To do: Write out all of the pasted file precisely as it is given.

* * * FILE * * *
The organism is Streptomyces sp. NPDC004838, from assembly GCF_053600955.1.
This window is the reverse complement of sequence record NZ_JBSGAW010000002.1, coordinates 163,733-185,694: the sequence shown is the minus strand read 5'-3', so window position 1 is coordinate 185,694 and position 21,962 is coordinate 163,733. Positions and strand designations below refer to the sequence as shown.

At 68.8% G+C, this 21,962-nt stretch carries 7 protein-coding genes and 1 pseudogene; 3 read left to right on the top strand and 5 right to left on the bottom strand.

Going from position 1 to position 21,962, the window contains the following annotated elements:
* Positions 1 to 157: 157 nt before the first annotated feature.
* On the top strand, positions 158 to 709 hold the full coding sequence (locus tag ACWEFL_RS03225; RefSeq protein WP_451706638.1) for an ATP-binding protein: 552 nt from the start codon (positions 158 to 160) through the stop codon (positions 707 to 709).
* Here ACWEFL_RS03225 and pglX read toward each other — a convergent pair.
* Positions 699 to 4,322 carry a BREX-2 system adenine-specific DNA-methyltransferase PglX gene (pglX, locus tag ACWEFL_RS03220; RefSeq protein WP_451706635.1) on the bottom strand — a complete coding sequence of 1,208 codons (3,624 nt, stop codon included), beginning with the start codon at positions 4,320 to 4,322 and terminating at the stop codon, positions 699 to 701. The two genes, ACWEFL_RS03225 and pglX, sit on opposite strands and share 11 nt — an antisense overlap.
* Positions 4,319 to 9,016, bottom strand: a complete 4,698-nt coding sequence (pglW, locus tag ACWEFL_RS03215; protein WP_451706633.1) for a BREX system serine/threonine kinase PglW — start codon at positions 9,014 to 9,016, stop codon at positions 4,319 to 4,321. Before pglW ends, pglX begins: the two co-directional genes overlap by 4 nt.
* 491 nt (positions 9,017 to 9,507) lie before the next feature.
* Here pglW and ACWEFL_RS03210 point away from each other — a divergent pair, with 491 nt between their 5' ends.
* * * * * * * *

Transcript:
The organism is Streptomyces sp. NPDC004838, from assembly GCF_053600955.1.
This window is the reverse complement of sequence record NZ_JBSGAW010000002.1, coordinates 163,733-185,694: the sequence shown is the minus strand read 5'-3', so window position 1 is coordinate 185,694 and position 21,962 is coordinate 163,733. Positions and strand designations below refer to the sequence as shown.

At 68.8% G+C, this 21,962-nt stretch carries 7 protein-coding genes and 1 pseudogene; 3 read left to right on the top strand and 5 right to left on the bottom strand.

Going from position 1 to position 21,962, the window contains the following annotated elements:
* Positions 1 to 157: 157 nt before the first annotated feature.
* On the top strand, positions 158 to 709 hold the full coding sequence (locus tag ACWEFL_RS03225; RefSeq protein WP_451706638.1) for an ATP-binding protein: 552 nt from the start codon (positions 158 to 160) through the stop codon (positions 707 to 709).
* Here ACWEFL_RS03225 and pglX read toward each other — a convergent pair.
* Positions 699 to 4,322 carry a BREX-2 system adenine-specific DNA-methyltransferase PglX gene (pglX, locus tag ACWEFL_RS03220; RefSeq protein WP_451706635.1) on the bottom strand — a complete coding sequence of 1,208 codons (3,624 nt, stop codon included), beginning with the start codon at positions 4,320 to 4,322 and terminating at the stop codon, positions 699 to 701. The two genes, ACWEFL_RS03225 and pglX, sit on opposite strands and share 11 nt — an antisense overlap.
* Positions 4,319 to 9,016, bottom strand: a complete 4,698-nt coding sequence (pglW, locus tag ACWEFL_RS03215; protein WP_451706633.1) for a BREX system serine/threonine kinase PglW — start codon at positions 9,014 to 9,016, stop codon at positions 4,319 to 4,321. Before pglW ends, pglX begins: the two co-directional genes overlap by 4 nt.
* 491 nt (positions 9,017 to 9,507) lie before the next feature.
* Here pglW and ACWEFL_RS03210 point away from each other — a divergent pair, with 491 nt between their 5' ends.